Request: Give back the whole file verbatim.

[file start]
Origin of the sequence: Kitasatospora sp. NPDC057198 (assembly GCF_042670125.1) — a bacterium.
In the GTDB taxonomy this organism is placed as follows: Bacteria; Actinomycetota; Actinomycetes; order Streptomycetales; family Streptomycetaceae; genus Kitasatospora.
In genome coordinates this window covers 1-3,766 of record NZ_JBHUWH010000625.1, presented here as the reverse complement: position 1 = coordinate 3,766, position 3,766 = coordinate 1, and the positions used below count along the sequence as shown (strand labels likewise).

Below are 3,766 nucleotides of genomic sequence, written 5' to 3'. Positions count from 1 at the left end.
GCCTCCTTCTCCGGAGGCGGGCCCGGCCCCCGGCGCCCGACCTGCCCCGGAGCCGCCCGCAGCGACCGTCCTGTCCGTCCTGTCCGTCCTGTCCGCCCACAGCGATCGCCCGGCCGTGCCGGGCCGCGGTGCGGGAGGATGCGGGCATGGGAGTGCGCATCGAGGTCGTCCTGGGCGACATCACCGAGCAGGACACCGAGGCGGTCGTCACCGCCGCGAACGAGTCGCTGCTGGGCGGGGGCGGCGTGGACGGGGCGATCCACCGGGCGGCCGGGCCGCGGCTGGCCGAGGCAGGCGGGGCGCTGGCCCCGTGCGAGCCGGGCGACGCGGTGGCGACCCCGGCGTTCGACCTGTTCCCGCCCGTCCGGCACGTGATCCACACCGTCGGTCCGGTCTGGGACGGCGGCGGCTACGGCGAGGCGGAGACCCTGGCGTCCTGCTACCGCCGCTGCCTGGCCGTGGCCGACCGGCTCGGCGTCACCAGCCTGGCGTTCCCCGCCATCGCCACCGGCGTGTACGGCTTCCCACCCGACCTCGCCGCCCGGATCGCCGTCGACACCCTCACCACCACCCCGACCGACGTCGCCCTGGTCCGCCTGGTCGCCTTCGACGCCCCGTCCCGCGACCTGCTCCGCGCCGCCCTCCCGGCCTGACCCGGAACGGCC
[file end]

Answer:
Origin of the sequence: Kitasatospora sp. NPDC057198 (assembly GCF_042670125.1) — a bacterium.
In the GTDB taxonomy this organism is placed as follows: Bacteria; Actinomycetota; Actinomycetes; order Streptomycetales; family Streptomycetaceae; genus Kitasatospora.
In genome coordinates this window covers 1-3,766 of record NZ_JBHUWH010000625.1, presented here as the reverse complement: position 1 = coordinate 3,766, position 3,766 = coordinate 1, and the positions used below count along the sequence as shown (strand labels likewise).

Below are 3,766 nucleotides of genomic sequence, written 5' to 3'. Positions count from 1 at the left end.
GCCTCCTTCTCCGGAGGCGGGCCCGGCCCCCGGCGCCCGACCTGCCCCGGAGCCGCCCGCAGCGACCGTCCTGTCCGTCCTGTCCGTCCTGTCCGCCCACAGCGATCGCCCGGCCGTGCCGGGCCGCGGTGCGGGAGGATGCGGGCATGGGAGTGCGCATCGAGGTCGTCCTGGGCGACATCACCGAGCAGGACACCGAGGCGGTCGTCACCGCCGCGAACGAGTCGCTGCTGGGCGGGGGCGGCGTGGACGGGGCGATCCACCGGGCGGCCGGGCCGCGGCTGGCCGAGGCAGGCGGGGCGCTGGCCCCGTGCGAGCCGGGCGACGCGGTGGCGACCCCGGCGTTCGACCTGTTCCCGCCCGTCCGGCACGTGATCCACACCGTCGGTCCGGTCTGGGACGGCGGCGGCTACGGCGAGGCGGAGACCCTGGCGTCCTGCTACCGCCGCTGCCTGGCCGTGGCCGACCGGCTCGGCGTCACCAGCCTGGCGTTCCCCGCCATCGCCACCGGCGTGTACGGCTTCCCACCCGACCTCGCCGCCCGGATCGCCGTCGACACCCTCACCACCACCCCGACCGACGTCGCCCTGGTCCGCCTGGTCGCCTTCGACGCCCCGTCCCGCGACCTGCTCCGCGCCGCCCTCCCGGCCTGACCCGGAACGGCC